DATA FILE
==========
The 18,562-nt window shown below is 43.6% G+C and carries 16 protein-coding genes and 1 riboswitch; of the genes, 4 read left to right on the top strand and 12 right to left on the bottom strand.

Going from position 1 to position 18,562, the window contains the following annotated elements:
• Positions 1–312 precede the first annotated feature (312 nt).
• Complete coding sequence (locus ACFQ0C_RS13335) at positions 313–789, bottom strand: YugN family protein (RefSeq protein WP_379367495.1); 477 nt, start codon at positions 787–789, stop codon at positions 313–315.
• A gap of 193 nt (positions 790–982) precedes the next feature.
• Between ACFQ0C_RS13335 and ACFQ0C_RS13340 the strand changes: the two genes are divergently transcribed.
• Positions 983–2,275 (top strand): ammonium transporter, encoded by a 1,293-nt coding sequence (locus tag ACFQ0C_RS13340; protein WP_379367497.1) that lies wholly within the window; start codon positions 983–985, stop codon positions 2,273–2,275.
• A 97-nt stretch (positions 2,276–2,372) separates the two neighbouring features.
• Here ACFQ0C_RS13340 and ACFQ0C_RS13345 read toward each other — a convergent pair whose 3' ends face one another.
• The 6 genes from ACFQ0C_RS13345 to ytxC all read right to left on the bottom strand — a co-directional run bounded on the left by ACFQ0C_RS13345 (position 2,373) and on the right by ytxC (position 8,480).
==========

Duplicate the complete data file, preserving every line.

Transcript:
The 18,562-nt window shown below is 43.6% G+C and carries 16 protein-coding genes and 1 riboswitch; of the genes, 4 read left to right on the top strand and 12 right to left on the bottom strand.

Going from position 1 to position 18,562, the window contains the following annotated elements:
• Positions 1–312 precede the first annotated feature (312 nt).
• Complete coding sequence (locus ACFQ0C_RS13335) at positions 313–789, bottom strand: YugN family protein (RefSeq protein WP_379367495.1); 477 nt, start codon at positions 787–789, stop codon at positions 313–315.
• A gap of 193 nt (positions 790–982) precedes the next feature.
• Between ACFQ0C_RS13335 and ACFQ0C_RS13340 the strand changes: the two genes are divergently transcribed.
• Positions 983–2,275 (top strand): ammonium transporter, encoded by a 1,293-nt coding sequence (locus tag ACFQ0C_RS13340; protein WP_379367497.1) that lies wholly within the window; start codon positions 983–985, stop codon positions 2,273–2,275.
• A 97-nt stretch (positions 2,276–2,372) separates the two neighbouring features.
• Here ACFQ0C_RS13340 and ACFQ0C_RS13345 read toward each other — a convergent pair whose 3' ends face one another.
• The 6 genes from ACFQ0C_RS13345 to ytxC all read right to left on the bottom strand — a co-directional run bounded on the left by ACFQ0C_RS13345 (position 2,373) and on the right by ytxC (position 8,480).